Where does that leave Bishop? I see it as an investment engine, which means I don’t think it has a fair use. For it to work in a fair deck, it needs to be in a deck that plays lots of cheap creatures that wants to play a 2/3 flier for three and then pay mana to draw cards later. The first part of that sentence suggests Zoo style decks, which don’t want a 2/3 for three, and if Zoo gets into a situation where it has mana and time to cash in its Clues then it’s almost certainly not winning the game. I’m not sure what deck wants the other two parts. It’s possible a Brian Kibler style Big Zoo deck that wants to play a longer game might use it as a sideboard card for grindy matchups, but Collected Company is probably just better.
As for unfair applications I’m not sure the deck for it exists, but it could. The strategy that breaks this card wants a lot of artifacts in play and plays a lot of cheap to free creatures, which to me suggests some kind of Eggs/Cheeri0s hybrid, using Clues to fuel Krark-Clan Ironworks and Memnite and Ornithopter to trigger Bishop. A Myr Retriever loop possibly? I have no earthly idea what that looks like. It also sounds like a lot of work for something that might be better than Cheer0s but is probably not better than Eggs. I’m always open to being wrong, however.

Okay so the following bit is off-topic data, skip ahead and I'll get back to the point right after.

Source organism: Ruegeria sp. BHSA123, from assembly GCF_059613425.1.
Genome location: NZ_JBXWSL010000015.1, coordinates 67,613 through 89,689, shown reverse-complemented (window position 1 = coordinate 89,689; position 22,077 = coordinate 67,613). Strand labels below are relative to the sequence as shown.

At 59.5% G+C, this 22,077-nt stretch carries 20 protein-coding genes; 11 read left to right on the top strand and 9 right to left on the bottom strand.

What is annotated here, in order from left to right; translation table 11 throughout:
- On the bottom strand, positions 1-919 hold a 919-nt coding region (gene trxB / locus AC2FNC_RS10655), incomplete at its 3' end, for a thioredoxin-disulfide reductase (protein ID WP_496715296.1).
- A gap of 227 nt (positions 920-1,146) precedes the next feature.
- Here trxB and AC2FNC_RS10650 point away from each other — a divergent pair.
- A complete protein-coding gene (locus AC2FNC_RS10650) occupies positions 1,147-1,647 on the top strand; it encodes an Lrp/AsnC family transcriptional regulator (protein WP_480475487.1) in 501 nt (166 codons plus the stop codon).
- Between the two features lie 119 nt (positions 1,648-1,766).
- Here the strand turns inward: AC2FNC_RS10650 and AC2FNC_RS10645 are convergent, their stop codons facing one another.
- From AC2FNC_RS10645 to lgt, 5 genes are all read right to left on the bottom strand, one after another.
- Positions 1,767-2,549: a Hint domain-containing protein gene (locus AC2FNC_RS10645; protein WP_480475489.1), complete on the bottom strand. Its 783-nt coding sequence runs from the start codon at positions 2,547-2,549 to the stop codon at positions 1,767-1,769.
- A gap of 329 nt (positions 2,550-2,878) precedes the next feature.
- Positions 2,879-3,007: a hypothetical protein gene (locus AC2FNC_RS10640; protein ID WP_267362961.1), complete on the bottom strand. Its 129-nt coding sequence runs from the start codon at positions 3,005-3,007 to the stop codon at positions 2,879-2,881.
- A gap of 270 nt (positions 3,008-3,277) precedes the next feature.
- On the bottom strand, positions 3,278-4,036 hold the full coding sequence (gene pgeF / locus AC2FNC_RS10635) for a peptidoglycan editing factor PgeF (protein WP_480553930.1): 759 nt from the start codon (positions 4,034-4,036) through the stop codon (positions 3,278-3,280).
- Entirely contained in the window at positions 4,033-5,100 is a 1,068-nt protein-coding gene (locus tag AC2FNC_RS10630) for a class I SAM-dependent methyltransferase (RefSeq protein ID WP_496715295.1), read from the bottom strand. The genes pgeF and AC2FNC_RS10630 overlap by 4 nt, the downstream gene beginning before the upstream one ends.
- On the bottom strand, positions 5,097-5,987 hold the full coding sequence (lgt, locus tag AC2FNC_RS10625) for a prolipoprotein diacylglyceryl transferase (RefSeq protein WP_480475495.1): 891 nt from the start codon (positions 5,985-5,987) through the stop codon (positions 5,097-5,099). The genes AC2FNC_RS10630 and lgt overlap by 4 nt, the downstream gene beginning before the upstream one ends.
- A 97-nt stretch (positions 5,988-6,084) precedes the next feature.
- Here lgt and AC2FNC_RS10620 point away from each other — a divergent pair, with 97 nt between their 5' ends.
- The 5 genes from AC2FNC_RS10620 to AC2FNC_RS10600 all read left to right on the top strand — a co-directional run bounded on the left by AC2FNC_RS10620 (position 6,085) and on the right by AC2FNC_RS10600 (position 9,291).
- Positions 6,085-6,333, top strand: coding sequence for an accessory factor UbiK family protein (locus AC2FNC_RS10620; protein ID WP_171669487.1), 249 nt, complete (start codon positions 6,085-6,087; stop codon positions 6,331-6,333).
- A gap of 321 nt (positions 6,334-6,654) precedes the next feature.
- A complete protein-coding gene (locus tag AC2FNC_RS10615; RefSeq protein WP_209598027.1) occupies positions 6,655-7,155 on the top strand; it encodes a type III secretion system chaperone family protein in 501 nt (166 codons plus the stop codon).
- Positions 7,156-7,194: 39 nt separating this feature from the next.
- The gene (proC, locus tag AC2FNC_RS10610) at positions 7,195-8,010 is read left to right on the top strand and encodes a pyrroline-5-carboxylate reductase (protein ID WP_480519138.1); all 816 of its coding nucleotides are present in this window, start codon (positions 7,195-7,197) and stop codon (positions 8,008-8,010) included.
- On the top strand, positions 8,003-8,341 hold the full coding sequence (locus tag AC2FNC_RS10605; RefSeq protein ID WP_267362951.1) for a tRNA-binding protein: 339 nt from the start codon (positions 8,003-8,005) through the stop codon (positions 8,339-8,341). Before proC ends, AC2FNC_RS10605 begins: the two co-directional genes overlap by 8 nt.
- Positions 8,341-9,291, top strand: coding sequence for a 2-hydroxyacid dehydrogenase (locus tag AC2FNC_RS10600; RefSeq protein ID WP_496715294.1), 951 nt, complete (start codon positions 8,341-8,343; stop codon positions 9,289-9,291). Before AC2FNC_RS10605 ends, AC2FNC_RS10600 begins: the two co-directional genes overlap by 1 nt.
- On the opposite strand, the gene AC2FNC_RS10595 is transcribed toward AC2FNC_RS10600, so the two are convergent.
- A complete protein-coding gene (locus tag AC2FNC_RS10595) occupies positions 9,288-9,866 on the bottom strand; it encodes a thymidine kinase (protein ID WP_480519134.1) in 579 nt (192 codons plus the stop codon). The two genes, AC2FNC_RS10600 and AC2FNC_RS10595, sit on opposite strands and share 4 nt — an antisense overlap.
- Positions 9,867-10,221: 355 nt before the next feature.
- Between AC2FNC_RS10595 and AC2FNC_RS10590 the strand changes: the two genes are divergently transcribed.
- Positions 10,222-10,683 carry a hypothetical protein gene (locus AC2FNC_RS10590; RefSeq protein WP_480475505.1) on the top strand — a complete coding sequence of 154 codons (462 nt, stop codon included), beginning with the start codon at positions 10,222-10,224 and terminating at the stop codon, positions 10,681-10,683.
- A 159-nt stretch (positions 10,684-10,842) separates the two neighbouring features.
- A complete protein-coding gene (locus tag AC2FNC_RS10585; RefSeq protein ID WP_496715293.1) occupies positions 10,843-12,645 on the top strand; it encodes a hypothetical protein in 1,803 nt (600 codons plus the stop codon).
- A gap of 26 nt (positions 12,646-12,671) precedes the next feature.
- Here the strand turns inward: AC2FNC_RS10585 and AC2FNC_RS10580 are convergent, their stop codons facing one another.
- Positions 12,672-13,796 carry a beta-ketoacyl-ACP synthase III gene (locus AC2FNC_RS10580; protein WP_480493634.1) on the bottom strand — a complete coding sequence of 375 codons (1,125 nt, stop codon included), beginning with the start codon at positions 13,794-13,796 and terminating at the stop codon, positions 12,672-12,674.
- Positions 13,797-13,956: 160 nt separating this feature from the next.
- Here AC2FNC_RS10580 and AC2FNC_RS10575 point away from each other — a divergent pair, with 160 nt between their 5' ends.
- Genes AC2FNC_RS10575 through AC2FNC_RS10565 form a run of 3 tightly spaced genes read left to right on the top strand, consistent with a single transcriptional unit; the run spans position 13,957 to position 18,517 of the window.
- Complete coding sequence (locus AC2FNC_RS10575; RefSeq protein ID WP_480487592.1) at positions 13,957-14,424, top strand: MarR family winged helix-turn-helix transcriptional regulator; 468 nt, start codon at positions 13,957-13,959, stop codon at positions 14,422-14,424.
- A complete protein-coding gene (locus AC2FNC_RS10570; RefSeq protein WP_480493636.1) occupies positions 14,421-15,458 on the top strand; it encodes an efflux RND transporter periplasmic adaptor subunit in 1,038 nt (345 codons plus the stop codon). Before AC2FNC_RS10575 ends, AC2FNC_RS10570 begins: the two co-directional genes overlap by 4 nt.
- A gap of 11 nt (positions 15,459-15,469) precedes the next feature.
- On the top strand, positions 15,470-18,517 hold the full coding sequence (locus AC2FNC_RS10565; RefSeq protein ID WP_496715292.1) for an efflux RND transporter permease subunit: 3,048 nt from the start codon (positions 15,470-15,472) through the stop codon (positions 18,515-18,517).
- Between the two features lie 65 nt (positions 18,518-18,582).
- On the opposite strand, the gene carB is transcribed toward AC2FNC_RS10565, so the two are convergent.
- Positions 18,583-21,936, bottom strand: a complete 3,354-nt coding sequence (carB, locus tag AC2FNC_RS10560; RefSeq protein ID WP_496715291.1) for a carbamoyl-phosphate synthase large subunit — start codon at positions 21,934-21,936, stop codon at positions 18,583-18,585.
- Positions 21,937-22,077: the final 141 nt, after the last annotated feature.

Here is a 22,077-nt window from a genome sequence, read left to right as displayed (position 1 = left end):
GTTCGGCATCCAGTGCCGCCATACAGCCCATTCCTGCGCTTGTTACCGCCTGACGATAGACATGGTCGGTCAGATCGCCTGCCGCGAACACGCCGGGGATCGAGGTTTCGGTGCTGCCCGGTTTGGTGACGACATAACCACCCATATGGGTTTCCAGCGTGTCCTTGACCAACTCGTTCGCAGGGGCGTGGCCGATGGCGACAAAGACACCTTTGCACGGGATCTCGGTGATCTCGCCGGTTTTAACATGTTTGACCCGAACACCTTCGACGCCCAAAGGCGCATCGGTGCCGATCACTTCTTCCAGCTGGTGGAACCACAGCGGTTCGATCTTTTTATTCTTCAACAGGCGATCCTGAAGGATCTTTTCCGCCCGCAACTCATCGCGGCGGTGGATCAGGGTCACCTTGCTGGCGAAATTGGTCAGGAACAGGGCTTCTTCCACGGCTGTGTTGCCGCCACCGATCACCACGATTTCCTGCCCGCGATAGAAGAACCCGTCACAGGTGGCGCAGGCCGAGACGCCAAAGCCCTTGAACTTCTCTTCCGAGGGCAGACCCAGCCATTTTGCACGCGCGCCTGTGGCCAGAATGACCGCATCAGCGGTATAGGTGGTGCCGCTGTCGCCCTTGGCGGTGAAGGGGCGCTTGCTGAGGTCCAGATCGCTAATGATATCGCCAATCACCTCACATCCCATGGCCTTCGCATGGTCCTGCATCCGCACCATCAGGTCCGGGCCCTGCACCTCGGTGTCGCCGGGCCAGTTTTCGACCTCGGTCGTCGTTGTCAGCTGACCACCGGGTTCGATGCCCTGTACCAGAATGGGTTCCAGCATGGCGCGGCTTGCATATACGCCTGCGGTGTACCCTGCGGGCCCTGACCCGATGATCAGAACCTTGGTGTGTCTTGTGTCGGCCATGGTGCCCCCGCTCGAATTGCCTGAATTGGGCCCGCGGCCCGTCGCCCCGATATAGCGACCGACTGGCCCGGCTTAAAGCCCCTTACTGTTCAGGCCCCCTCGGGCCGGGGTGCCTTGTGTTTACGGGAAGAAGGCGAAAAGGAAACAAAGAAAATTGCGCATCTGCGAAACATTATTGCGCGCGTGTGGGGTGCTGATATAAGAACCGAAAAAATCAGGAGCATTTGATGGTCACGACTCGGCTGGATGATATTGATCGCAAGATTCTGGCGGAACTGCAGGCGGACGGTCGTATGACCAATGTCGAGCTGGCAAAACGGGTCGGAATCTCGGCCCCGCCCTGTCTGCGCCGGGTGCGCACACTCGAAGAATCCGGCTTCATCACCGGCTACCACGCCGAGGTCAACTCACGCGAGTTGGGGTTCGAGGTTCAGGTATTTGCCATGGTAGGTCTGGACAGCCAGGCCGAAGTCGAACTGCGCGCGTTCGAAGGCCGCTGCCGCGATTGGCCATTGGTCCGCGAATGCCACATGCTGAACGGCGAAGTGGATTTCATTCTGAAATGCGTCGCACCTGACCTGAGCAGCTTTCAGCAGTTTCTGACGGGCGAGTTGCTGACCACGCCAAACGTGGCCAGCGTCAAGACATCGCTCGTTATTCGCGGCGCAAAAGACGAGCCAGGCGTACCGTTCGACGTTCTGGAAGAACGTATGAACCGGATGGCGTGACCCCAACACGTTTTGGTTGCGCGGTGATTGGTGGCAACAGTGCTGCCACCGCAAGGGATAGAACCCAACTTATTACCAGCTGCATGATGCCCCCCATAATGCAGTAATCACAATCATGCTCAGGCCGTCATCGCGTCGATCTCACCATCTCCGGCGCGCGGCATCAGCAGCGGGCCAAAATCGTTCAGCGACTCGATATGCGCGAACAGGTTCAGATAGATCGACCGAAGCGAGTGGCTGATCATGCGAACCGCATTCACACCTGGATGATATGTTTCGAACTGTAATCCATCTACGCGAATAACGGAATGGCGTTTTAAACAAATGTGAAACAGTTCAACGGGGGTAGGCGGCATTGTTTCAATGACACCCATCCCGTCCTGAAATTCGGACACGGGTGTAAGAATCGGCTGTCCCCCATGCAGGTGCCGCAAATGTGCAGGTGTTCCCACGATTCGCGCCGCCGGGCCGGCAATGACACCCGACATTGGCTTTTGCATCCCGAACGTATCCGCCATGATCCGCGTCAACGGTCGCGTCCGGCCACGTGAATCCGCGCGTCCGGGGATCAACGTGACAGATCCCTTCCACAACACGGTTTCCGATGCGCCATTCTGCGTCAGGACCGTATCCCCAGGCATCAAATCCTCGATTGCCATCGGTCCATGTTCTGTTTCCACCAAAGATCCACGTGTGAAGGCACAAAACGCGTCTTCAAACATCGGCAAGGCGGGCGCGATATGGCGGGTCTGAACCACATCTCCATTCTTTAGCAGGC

Thinking about it, Bishop has quite a bit of potential in “fair” decks, specifically Affinity. Clues fuel all of Affinity’s payoff cards (Arcbound Ravager, Cranial Plating, and Master of Etherium), everything in the deck costs three or less, and the Clues stick around after maindeck sweepers. Additionally, thanks to Springleaf Drum and Mox Opal you can play Bishop on turn one, which isn’t the most explosive play but it can provide a lot of value if you’re dumping your hand and then playing Plating. Yes, Clues are vulnerable to all the Affinity hate, but Bishop isn’t which might randomly be relevant. This is still probably far too cute for the robots, but the potential value is enough to definitely be worth investigating.
Wow. This is a card. Global bounce effects have been powerful before, but only when you could break the symmetry like Psychatog did with Upheaval. Engluf isn’t necessarily symmetrical, however, since proper sequencing can ensure your creatures survive the wave (unless you want to rebuy a Snapcaster Mage or something). At sorcery speed, this would be unplayable, much like Whelming Wave, but instant speed makes it worth considering. Evacuation never sees play, but this has a build-around-me aspect that makes it more useful. I know Hibernation is an absolute beast of a sideboard card for Merfolk, and for one mana more this hits creatures of all colors. It’s inclusive!
Except, I know Merfolk doesn’t want the card, and I’m not sure what deck actually does. Merfolk uses Hibernation against Elves and sometimes Zoo to clear out boards of three or more toughness creatures, and if you can Engulf their board you will Engulf your own as well (if that isn’t true you probably don’t actually need to Engulf). I know I said I’d play Wash Out, but that was because of non-blue non-creature permanents and Engulf doesn’t solve that problem.